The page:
Star Trek: Discovery is off to an explosive, surprising start. The CBS All Access series - the first Star Trek television venture since Star Trek: Enterprise was cancelled in 2005 - takes place ten years before the events of the original series, and follows Michael Burnham (Sonequa Martin-Green), a disgraced former Starfleet officer who unwittingly sparks a war with the Klingons, getting her captain killed and ship destroyed in the process. Burnham is convicted of mutiny and sentenced to life imprisonment, but in the series' third episode she improbably finds herself on the USS Discovery, a brand new science vessel under the command of the mysterious Captain Gabriel Lorca (Jason Isaacs). Lorca invites Burnham to join his crew, seeing a keen mind he can exploit for his own ambiguous purposes.
Lorca is clearly a man who has little in common with the more virtuous captains of past Trek series like James Kirk and Jean-Luc Picard. Lorca makes it clear he is willing and able to break any rules necessary to win the war with the Klingons, which on the surface might seem like a betrayal of the basic tenets of Gene Roddenberry's optimistic vision of humanity's future. But dig a little deeper and there are plenty of examples of Starfleet's dark underbelly in the guise of a shadow organization that has existed as long as the Federation: Section 31.
Named after Article 14, Section 31 of the Starfleet Charter, which authorized extraordinary measures in times of extreme threat, Section 31 operated as an autonomous, off the books organization that answered to no one, free to take whatever measures it felt necessary to protect the Federation. The organization was introduced in the Star Trek: Deep Space Nine episode "Inquisition," where Doctor Julian Bashir is accused of being a spy for the Dominion, a sort of dark mirror of the Federation who were engaged in a massive, bloody war with Starfleet and their allies. The Deputy Director of Starfleet Internal Affairs, Luther Sloan, put Bashir through a hellish gauntlet of psychological torture, attempting to derive a confession for a crime he never committed. Sloan would eventually be revealed as an agent of Section 31, simultaneously attempting to clear Bashir and recruit him into the clandestine organization. Bashir refused, appalled that such an organization could exist within the Federation.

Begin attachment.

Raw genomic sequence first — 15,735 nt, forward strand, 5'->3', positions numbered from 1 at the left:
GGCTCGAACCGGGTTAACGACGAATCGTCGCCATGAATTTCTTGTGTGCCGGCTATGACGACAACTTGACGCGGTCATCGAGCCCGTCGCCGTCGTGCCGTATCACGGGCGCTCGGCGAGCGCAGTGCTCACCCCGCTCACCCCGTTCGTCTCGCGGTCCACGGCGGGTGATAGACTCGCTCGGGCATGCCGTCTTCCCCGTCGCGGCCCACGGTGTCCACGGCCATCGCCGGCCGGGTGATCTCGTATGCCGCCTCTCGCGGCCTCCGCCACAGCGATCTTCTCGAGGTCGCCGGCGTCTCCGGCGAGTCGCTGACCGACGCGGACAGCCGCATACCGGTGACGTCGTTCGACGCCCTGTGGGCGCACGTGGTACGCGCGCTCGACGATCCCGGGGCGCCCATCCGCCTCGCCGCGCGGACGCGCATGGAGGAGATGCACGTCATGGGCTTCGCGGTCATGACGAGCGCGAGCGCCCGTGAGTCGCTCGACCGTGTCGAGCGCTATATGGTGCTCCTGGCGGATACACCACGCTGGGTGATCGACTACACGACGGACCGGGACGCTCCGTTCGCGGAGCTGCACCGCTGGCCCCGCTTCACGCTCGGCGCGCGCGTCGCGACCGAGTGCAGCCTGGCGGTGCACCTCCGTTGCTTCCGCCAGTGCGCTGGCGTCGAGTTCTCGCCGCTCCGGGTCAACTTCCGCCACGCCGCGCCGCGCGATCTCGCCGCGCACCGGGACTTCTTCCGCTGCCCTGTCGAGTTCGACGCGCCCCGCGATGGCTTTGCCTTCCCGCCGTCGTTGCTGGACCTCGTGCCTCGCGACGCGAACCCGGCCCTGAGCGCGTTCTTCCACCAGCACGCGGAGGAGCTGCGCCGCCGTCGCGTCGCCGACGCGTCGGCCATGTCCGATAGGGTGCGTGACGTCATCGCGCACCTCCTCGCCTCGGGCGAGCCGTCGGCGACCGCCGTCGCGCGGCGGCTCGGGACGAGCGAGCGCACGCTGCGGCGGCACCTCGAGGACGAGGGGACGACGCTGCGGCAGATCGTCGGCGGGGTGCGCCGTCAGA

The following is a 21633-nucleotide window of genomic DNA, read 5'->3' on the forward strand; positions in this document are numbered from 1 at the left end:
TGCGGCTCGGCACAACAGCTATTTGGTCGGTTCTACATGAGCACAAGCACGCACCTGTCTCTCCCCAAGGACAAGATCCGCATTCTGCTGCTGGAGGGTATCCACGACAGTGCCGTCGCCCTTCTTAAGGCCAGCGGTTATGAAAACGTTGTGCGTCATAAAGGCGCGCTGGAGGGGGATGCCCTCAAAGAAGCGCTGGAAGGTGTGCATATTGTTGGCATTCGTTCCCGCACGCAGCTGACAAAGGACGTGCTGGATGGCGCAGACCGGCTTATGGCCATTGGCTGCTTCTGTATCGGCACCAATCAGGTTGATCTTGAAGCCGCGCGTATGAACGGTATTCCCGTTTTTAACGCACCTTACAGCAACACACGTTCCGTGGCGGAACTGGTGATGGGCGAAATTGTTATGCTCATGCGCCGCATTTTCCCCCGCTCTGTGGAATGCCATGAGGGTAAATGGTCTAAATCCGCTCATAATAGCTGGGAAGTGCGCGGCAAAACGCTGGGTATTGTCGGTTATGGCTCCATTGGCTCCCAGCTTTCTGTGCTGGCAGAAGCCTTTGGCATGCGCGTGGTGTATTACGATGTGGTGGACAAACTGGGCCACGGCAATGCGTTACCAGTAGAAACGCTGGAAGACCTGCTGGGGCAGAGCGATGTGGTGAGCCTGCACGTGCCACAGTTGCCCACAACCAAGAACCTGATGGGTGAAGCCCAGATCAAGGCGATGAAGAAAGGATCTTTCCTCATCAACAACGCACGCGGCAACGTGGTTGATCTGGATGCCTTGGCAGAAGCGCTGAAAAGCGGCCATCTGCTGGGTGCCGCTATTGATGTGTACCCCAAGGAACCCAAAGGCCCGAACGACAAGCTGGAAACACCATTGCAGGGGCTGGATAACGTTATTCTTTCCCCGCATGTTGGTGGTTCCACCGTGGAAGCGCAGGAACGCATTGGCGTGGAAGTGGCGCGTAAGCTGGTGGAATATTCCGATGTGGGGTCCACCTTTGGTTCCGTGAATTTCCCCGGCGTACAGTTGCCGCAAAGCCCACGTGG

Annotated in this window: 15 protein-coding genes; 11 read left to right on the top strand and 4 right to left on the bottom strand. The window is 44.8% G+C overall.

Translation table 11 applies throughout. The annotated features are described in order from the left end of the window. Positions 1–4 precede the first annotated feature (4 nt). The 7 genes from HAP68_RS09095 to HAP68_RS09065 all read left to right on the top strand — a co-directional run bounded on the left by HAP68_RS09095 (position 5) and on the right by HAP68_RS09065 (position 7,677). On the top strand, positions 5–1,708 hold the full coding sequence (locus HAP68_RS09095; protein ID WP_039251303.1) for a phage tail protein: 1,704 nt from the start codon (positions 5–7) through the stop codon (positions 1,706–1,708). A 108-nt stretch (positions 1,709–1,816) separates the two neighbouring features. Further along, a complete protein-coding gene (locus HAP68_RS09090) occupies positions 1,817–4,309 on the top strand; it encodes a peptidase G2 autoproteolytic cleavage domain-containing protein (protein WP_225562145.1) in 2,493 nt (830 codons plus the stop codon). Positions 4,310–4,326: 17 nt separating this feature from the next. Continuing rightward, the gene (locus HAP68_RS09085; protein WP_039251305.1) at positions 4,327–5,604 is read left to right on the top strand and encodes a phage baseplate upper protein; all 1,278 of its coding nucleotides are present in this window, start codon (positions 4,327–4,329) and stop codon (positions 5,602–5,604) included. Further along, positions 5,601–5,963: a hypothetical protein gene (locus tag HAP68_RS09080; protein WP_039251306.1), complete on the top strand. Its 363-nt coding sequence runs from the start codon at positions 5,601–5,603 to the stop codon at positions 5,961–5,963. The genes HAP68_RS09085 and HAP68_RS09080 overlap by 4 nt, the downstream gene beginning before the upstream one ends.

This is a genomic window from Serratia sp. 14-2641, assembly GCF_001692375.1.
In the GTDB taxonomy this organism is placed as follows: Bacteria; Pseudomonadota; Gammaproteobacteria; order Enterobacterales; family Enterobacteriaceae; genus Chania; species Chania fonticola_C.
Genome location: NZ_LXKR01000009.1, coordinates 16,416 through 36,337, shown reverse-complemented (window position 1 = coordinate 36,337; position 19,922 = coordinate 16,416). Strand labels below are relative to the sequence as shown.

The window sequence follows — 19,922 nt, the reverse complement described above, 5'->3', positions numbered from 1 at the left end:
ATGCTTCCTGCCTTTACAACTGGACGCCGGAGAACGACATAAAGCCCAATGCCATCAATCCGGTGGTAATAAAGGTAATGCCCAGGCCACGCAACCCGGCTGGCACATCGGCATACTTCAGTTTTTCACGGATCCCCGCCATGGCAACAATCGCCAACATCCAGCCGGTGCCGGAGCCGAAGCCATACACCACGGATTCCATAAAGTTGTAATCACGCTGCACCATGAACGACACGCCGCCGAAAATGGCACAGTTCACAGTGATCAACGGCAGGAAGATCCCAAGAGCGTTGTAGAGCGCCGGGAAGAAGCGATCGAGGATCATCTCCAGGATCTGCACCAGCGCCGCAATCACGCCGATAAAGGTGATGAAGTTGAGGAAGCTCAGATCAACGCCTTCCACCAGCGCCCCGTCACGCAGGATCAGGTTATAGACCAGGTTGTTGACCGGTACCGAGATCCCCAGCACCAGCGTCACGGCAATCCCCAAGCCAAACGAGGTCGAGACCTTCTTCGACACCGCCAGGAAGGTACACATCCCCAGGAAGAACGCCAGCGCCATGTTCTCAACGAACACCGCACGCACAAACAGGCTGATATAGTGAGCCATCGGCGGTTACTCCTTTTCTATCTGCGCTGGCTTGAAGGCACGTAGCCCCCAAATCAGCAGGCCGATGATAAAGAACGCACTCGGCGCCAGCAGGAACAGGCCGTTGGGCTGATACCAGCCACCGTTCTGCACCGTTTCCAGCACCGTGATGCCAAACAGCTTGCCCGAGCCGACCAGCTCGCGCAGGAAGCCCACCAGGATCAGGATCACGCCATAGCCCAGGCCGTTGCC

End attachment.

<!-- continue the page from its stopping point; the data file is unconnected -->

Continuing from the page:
Later on in the war, Section 31 developed a disease that would infect the Dominion's lead species, the Founders, which was distributed through Odo, a member of the species who was a Federation ally. Doctor Bashir was able to devise a cure and save both Odo and the rest of his race, but Starfleet's willingness to indulge in outright genocide to win a war raised serious questions about the organization's soul.
Section 31 also played a minor role in Enterprise, where it was revealed Lieutenant Malcom Reed had once been an agent of the organization, and attempted to slow down the investigation around Doctor Phlox's kidnapping by the Klingons at their behest. This ended up being a relatively benevolent endeavor, as Section 31 wanted Doctor Phlox to help the Klingons develop a cure for the augment virus, hoping it would help normalize relations with the Klingon Empire.